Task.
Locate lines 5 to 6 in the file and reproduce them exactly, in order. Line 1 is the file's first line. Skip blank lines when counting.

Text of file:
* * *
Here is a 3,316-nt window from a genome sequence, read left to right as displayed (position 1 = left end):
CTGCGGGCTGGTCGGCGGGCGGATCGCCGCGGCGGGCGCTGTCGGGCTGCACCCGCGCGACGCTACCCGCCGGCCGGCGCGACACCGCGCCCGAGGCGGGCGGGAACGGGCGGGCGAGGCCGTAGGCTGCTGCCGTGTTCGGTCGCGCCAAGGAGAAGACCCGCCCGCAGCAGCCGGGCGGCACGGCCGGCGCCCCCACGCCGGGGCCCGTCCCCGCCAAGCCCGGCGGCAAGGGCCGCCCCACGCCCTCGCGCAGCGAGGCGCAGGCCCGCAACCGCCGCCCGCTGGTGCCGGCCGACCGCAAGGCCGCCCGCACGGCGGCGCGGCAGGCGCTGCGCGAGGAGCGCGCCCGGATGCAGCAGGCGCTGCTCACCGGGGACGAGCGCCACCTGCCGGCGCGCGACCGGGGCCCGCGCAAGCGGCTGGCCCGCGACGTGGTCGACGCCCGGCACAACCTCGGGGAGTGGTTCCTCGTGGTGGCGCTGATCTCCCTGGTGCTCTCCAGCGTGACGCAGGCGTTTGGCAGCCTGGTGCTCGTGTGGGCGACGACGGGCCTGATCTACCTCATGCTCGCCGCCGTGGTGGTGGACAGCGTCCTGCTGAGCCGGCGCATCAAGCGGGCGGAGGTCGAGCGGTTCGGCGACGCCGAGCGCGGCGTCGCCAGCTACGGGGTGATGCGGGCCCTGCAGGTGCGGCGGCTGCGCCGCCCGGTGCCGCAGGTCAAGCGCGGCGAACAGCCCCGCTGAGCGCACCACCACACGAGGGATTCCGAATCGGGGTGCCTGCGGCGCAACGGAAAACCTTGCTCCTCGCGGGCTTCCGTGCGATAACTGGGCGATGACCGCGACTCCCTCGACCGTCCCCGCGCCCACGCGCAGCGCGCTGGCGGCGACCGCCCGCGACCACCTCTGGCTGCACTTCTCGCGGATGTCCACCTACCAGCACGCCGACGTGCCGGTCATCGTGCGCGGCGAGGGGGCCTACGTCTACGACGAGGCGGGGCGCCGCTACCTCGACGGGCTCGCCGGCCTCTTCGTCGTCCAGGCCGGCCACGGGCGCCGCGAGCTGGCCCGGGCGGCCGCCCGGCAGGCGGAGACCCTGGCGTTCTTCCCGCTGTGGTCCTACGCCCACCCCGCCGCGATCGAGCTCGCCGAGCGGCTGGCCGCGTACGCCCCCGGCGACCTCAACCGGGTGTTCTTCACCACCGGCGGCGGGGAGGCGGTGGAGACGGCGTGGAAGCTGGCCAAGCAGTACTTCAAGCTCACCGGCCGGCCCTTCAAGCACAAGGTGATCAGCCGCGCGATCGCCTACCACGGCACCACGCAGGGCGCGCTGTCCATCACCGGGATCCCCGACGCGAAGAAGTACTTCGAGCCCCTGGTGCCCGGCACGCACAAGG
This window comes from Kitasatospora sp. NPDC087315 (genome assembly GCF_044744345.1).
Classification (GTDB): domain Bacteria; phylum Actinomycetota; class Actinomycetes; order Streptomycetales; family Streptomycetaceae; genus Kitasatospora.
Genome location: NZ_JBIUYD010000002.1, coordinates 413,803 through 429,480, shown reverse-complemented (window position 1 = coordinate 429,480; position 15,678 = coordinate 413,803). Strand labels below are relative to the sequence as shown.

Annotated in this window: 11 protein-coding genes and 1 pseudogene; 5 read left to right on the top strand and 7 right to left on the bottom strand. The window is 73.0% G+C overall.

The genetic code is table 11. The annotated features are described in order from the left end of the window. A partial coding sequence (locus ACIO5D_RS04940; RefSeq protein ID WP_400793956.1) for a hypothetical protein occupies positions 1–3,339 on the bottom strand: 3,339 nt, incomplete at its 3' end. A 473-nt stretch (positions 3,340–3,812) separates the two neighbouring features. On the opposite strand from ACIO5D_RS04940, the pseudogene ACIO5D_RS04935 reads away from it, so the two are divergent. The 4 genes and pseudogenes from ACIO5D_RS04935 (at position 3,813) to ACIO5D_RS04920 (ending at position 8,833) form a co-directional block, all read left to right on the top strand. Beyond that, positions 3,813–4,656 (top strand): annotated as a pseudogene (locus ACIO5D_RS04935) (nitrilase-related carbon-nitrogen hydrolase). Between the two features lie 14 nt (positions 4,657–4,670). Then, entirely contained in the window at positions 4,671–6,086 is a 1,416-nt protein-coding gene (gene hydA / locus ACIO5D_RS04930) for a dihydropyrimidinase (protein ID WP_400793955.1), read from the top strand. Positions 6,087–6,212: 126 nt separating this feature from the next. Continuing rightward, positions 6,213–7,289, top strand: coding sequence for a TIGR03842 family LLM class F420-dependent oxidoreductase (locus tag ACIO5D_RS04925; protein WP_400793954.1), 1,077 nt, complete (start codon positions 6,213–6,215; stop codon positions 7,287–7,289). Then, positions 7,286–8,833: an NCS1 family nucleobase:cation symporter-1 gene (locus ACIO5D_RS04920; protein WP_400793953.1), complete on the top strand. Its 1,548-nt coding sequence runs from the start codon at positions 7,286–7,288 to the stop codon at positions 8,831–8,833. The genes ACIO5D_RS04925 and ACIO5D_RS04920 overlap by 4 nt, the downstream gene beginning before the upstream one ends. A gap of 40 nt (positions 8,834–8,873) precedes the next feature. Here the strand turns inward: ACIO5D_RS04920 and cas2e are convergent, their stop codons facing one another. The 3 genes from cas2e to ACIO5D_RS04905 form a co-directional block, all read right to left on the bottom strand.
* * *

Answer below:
Genome location: NZ_JBIUYD010000002.1, coordinates 413,803 through 429,480, shown reverse-complemented (window position 1 = coordinate 429,480; position 15,678 = coordinate 413,803). Strand labels below are relative to the sequence as shown.

Annotated in this window: 11 protein-coding genes and 1 pseudogene; 5 read left to right on the top strand and 7 right to left on the bottom strand. The window is 73.0% G+C overall.